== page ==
Transnasal Endoscopy: Easing Eosinophilic Esophagitis (EoE) Treatment Monitoring

Transnasal Endoscopy: Easing Eosinophilic Esophagitis (EoE) Treatment Monitoring 1024 683 Abbie Miller

Finding the most effective treatment for EoE can be a challenging process. Transnasal endoscopy decreases the burden of repeated endoscopies.

Eosinophilic gastrointestinal disorders are a chronic and complex group of diseases characterized by having abnormal numbers of eosinophils in parts of the GI tract. This results in chronic inflammation and tissue damage that can lead to a wide range of symptoms. Of these, eosinophilic esophagitis (EoE) is the most common, according to Rajitha D. Venkatesh, MD, MPH, a pediatric gastroenterologist at Nationwide Children’s Hospital and chair of the NASPHAN (North American Society for Pediatric Gastroenterology, Hepatology and Nutrition) Eosinophilic Gastrointestinal Disorders Special Interest Group (EGID SIG).

Rajitha Venkatesh, MD

“EoE is a recognized disease that is rare but has been increasing in prevalence globally. It is a diagnosis that requires an endoscopy or camera to assess for eosinophilic inflammation. Many patients with EoE may also have other atopic conditions such as asthma, eczema and IgE mediated food allergies. Our multidisciplinary team here at Nationwide Children’s takes care of many patients with EoE,” says Dr. Venkatesh.

Treatments for EoE include diet and medications, but the biggest challenge may be figuring out if the treatment is working.

“To determine if food is triggering a child’s EoE, we work with families to eliminate suspected or known food triggers, such as milk, wheat, eggs, soy, peanuts, tree nuts, and fish and shellfish,” says Dr. Venkatesh. “There is no specific testing currently to identify a child’s food trigger. And to further complicate the issue, some children may  have multiple foods that trigger their EoE.”

Medications such as proton pump inhibitors and topical corticosteroids have been successful in putting EoE into remission and helping patients symptomatically. However, in May 2022, the U.S. Food and Drug Administration (FDA) approved the first medication specifically to treat EoE: Dupilumab is a monoclonal antibody, or biologic, delivered via injection. It is approved for children age 1 and older who weigh at least 15 kilograms. Earlier this year, the first oral medication for EoE was approved: Eohilia (budesonide oral suspension) is a topical corticosteroid approved for patients aged 11 and older.

Any treatment option requires follow-up scopes to monitor efficacy. According to Dr. Venkatesh, a change in symptoms is not a reliable indicator of inflammation levels.

“While trying to sort out food triggers and/or assess medication response, follow-up can mean repeated scopes requiring sedation – upwards of three to six – over the first year of diagnosis to get to remission,” says Dr. Venkatesh. Considering that a traditional endoscopy procedure requires anesthesia, some patients and caregivers may be daunted at the prospect.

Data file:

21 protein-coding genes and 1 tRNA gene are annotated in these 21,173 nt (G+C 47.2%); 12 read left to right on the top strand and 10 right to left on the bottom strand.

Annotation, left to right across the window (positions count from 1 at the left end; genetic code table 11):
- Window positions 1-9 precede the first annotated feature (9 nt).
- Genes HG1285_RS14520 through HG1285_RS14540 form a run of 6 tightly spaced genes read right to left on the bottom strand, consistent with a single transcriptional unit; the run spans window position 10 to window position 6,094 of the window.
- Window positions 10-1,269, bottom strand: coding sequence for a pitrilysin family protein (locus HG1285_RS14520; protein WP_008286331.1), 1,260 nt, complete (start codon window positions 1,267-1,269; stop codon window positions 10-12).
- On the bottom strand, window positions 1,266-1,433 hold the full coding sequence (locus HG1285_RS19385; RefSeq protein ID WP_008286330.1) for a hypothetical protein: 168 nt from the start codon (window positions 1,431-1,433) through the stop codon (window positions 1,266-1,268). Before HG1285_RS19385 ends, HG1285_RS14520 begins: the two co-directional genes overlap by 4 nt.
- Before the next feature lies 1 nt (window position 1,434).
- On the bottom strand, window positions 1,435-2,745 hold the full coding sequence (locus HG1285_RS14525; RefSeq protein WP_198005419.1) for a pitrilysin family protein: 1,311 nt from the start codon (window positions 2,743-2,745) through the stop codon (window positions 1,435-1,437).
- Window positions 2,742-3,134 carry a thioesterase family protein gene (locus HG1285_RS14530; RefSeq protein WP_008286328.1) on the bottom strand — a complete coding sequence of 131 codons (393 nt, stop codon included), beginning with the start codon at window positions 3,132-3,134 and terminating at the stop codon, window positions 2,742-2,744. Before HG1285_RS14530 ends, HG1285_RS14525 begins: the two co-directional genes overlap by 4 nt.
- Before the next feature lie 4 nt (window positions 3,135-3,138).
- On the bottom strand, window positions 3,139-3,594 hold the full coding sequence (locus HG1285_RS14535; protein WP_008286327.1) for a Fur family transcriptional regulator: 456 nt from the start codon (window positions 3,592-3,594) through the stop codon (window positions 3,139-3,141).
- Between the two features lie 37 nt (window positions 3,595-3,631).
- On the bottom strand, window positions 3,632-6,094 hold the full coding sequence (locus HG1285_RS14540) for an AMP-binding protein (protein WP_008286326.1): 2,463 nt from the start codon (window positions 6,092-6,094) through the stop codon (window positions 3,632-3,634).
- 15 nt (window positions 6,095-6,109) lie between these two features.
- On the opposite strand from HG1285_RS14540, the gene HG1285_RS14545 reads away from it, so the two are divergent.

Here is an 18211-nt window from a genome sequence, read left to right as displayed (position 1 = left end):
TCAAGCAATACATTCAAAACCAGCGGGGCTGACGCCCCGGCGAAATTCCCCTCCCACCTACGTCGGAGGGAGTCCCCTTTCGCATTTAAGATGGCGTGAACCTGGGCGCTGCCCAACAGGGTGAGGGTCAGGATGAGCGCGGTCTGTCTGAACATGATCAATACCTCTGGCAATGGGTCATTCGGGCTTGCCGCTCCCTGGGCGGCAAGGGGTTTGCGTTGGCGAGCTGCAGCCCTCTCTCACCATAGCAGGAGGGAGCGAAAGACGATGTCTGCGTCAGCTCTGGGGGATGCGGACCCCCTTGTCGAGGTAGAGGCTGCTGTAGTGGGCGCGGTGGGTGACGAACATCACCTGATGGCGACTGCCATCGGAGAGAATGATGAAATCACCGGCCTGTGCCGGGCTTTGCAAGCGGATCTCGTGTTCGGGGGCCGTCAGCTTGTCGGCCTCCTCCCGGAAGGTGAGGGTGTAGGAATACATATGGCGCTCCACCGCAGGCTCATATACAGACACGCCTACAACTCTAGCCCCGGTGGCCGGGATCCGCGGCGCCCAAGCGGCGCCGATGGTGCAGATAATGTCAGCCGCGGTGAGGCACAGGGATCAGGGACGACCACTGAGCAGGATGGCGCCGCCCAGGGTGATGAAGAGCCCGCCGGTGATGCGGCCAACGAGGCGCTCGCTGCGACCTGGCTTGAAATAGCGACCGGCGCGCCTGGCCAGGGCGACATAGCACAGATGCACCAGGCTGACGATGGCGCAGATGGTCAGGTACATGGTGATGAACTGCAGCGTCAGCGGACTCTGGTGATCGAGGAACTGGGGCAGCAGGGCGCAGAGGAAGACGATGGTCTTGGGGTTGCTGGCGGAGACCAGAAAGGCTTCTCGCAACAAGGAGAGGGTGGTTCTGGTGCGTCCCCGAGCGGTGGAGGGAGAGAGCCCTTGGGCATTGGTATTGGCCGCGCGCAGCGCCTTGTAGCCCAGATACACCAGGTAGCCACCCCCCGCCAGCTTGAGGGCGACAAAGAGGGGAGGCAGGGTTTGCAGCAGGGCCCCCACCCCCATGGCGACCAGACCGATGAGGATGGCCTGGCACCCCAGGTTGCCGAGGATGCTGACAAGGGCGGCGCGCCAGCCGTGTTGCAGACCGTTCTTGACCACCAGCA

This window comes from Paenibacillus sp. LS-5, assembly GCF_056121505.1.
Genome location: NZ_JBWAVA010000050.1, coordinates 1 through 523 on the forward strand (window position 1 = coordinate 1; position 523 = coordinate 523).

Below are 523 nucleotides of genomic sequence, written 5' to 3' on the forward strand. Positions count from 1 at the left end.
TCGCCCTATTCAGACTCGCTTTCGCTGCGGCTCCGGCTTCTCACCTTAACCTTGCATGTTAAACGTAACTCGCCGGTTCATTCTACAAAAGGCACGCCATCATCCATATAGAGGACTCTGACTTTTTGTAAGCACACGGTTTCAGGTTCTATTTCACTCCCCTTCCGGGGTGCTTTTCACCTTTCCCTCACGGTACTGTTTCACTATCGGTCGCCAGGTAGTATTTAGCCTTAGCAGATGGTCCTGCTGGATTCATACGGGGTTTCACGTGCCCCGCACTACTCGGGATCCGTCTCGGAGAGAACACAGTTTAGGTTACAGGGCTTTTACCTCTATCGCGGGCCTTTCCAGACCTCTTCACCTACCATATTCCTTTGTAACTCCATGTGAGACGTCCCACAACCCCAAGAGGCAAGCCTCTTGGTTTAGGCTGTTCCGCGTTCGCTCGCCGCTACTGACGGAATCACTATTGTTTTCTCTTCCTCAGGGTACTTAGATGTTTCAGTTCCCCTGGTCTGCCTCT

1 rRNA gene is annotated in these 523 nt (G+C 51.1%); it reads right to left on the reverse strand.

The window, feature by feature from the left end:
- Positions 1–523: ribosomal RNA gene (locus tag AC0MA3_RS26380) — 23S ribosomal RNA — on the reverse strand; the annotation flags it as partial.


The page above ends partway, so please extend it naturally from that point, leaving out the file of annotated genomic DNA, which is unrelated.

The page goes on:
“At Nationwide Children’s, we offer transnasal endoscopy, specifically esophagoscopy, for children ages 8 and older with EoE,” says Dr. Venkatesh. “This office-based procedure allows us to monitor EoE inflammation without needing any anesthesia or an IV.”

During a transnasal endoscopy (TNE), the endoscope is inserted through the nose rather than the mouth while they are awake. Patients can use virtual reality goggles to help distract them during the procedure. According to Dr. Venkatesh, patients respond well and families are happy to have this option. They often have it done more than once when needing serial monitoring of their disease. Nationwide Children’s is one of a few pediatric centers offering TNE for EoE monitoring.

“Our multidisciplinary team at Nationwide Children’s works together to provide comprehensive care for this rare group of diseases. Patients and families have been so appreciative to have this alternative to sedated endoscopies and for our patient-centered approach,” says Dr. Venkatesh.


Jenco, M. FDA approves first oral therapy for EoE. AAP News. 13 Feb 2024. (Accessed 13 May 2024).

GI Kids. (Accessed 17 May 2024).

Image credit: Adobe Stock

About the author

Abbie (Roth) Miller, MWC, is a passionate communicator of science. As the manager, medical and science content, at Nationwide Children’s Hospital, she shares stories about innovative research and discovery with audiences ranging from parents to preeminent researchers and leaders. Before coming to Nationwide Children’s, Abbie used her communication skills to engage audiences with a wide variety of science topics. She is a Medical Writer Certified®, credentialed by the American Medical Writers Association.